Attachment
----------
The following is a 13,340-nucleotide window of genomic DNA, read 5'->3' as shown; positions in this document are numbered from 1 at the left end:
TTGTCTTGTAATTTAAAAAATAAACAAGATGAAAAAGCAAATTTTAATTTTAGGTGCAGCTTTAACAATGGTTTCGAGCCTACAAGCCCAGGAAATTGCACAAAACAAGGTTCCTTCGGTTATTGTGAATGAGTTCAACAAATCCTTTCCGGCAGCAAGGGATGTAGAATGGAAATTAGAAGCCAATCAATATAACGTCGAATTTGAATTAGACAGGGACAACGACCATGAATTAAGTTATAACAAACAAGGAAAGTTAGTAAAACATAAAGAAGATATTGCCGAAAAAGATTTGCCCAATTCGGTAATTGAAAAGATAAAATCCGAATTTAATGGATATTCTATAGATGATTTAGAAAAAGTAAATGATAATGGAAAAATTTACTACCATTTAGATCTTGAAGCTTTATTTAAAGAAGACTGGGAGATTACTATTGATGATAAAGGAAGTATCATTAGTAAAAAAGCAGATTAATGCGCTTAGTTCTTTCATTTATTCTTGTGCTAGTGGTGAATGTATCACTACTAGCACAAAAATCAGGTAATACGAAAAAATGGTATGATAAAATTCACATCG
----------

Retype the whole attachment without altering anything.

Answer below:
The following is a 13,340-nucleotide window of genomic DNA, read 5'->3' as shown; positions in this document are numbered from 1 at the left end:
TTGTCTTGTAATTTAAAAAATAAACAAGATGAAAAAGCAAATTTTAATTTTAGGTGCAGCTTTAACAATGGTTTCGAGCCTACAAGCCCAGGAAATTGCACAAAACAAGGTTCCTTCGGTTATTGTGAATGAGTTCAACAAATCCTTTCCGGCAGCAAGGGATGTAGAATGGAAATTAGAAGCCAATCAATATAACGTCGAATTTGAATTAGACAGGGACAACGACCATGAATTAAGTTATAACAAACAAGGAAAGTTAGTAAAACATAAAGAAGATATTGCCGAAAAAGATTTGCCCAATTCGGTAATTGAAAAGATAAAATCCGAATTTAATGGATATTCTATAGATGATTTAGAAAAAGTAAATGATAATGGAAAAATTTACTACCATTTAGATCTTGAAGCTTTATTTAAAGAAGACTGGGAGATTACTATTGATGATAAAGGAAGTATCATTAGTAAAAAAGCAGATTAATGCGCTTAGTTCTTTCATTTATTCTTGTGCTAGTGGTGAATGTATCACTACTAGCACAAAAATCAGGTAATACGAAAAAATGGTATGATAAAATTCACATCG